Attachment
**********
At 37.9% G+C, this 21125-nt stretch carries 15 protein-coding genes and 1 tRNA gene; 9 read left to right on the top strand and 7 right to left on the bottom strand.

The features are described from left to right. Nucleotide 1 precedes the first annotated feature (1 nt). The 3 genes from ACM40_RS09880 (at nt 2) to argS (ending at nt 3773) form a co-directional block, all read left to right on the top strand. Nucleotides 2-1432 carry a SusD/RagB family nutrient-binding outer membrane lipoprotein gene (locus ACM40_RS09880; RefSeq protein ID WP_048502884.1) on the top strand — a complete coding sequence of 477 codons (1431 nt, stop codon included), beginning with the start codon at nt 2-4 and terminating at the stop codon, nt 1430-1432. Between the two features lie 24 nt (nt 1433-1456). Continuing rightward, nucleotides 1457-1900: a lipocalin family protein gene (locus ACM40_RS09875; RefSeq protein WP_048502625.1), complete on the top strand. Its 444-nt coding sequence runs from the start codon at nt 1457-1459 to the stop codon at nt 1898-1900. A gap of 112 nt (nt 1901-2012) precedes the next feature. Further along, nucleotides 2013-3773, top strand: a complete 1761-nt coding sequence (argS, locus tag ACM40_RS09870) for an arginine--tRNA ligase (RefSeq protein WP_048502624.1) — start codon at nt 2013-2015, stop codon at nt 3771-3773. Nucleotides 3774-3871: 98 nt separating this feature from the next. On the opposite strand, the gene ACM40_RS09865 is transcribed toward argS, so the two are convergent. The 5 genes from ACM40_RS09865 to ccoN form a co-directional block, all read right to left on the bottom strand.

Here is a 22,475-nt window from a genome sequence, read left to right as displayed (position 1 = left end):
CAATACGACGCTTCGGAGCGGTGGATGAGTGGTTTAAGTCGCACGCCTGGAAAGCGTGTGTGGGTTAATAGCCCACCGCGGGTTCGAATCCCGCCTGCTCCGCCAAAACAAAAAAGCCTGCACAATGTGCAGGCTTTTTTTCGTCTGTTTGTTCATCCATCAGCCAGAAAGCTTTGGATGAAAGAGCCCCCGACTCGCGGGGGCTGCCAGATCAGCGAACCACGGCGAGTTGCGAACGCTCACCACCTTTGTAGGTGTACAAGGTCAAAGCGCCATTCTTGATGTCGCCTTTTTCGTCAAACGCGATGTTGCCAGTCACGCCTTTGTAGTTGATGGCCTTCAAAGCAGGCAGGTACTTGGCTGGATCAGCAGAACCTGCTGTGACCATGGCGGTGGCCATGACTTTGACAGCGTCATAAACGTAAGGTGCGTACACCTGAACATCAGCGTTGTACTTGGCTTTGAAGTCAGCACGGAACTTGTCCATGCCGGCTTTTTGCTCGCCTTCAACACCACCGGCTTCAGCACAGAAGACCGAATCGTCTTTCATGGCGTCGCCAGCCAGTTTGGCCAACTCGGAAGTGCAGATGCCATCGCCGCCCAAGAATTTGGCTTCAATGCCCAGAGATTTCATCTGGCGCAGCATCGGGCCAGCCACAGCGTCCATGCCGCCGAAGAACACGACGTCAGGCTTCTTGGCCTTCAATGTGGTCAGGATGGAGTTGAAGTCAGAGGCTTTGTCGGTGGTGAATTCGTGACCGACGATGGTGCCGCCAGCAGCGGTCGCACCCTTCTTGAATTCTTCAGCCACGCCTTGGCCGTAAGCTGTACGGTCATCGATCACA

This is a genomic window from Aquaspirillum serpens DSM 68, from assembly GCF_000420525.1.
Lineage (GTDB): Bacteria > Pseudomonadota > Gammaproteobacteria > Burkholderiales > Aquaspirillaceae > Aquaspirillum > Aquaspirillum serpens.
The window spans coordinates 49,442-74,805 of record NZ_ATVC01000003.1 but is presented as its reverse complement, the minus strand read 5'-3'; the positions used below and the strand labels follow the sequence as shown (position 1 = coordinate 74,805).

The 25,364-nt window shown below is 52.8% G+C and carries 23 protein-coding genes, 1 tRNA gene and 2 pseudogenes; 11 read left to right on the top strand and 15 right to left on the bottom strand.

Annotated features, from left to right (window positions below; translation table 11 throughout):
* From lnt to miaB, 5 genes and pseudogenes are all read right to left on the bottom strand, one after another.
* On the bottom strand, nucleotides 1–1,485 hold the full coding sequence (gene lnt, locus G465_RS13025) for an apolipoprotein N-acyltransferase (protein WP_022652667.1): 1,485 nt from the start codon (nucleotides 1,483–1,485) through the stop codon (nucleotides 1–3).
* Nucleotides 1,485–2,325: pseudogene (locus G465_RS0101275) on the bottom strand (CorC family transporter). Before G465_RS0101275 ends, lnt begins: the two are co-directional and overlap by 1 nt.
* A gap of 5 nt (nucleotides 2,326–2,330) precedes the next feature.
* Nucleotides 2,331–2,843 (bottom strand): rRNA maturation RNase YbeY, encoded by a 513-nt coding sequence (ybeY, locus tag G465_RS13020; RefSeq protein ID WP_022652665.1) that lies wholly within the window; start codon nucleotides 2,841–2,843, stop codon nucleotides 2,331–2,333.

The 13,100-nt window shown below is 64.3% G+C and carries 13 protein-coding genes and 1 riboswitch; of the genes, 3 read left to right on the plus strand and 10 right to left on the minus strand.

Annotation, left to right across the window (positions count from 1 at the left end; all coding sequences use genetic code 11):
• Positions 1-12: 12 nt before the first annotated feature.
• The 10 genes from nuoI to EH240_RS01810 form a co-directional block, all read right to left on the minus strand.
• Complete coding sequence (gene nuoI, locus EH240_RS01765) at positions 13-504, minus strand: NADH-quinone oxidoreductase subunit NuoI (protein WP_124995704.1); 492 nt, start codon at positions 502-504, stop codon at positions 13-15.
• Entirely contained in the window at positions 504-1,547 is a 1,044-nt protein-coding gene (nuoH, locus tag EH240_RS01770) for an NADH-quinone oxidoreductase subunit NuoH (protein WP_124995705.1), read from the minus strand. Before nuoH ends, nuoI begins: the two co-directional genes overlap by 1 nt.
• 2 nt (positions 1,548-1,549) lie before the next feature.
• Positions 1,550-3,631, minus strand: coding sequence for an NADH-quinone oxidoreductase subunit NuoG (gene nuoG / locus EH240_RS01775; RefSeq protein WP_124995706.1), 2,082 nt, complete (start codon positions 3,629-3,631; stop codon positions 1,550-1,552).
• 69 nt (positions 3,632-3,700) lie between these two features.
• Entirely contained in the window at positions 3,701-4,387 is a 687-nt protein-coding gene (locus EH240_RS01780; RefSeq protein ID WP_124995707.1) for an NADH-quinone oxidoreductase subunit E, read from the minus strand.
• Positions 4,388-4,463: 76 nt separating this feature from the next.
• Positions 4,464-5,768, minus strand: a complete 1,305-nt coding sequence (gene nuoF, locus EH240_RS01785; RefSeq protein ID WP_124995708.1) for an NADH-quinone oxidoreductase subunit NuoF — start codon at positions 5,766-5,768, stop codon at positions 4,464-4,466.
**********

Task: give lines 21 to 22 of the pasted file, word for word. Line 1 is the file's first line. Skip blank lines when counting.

• 2 nt (positions 1,548-1,549) lie before the next feature.
• Positions 1,550-3,631, minus strand: coding sequence for an NADH-quinone oxidoreductase subunit NuoG (gene nuoG / locus EH240_RS01775; RefSeq protein WP_124995706.1), 2,082 nt, complete (start codon positions 3,629-3,631; stop codon positions 1,550-1,552).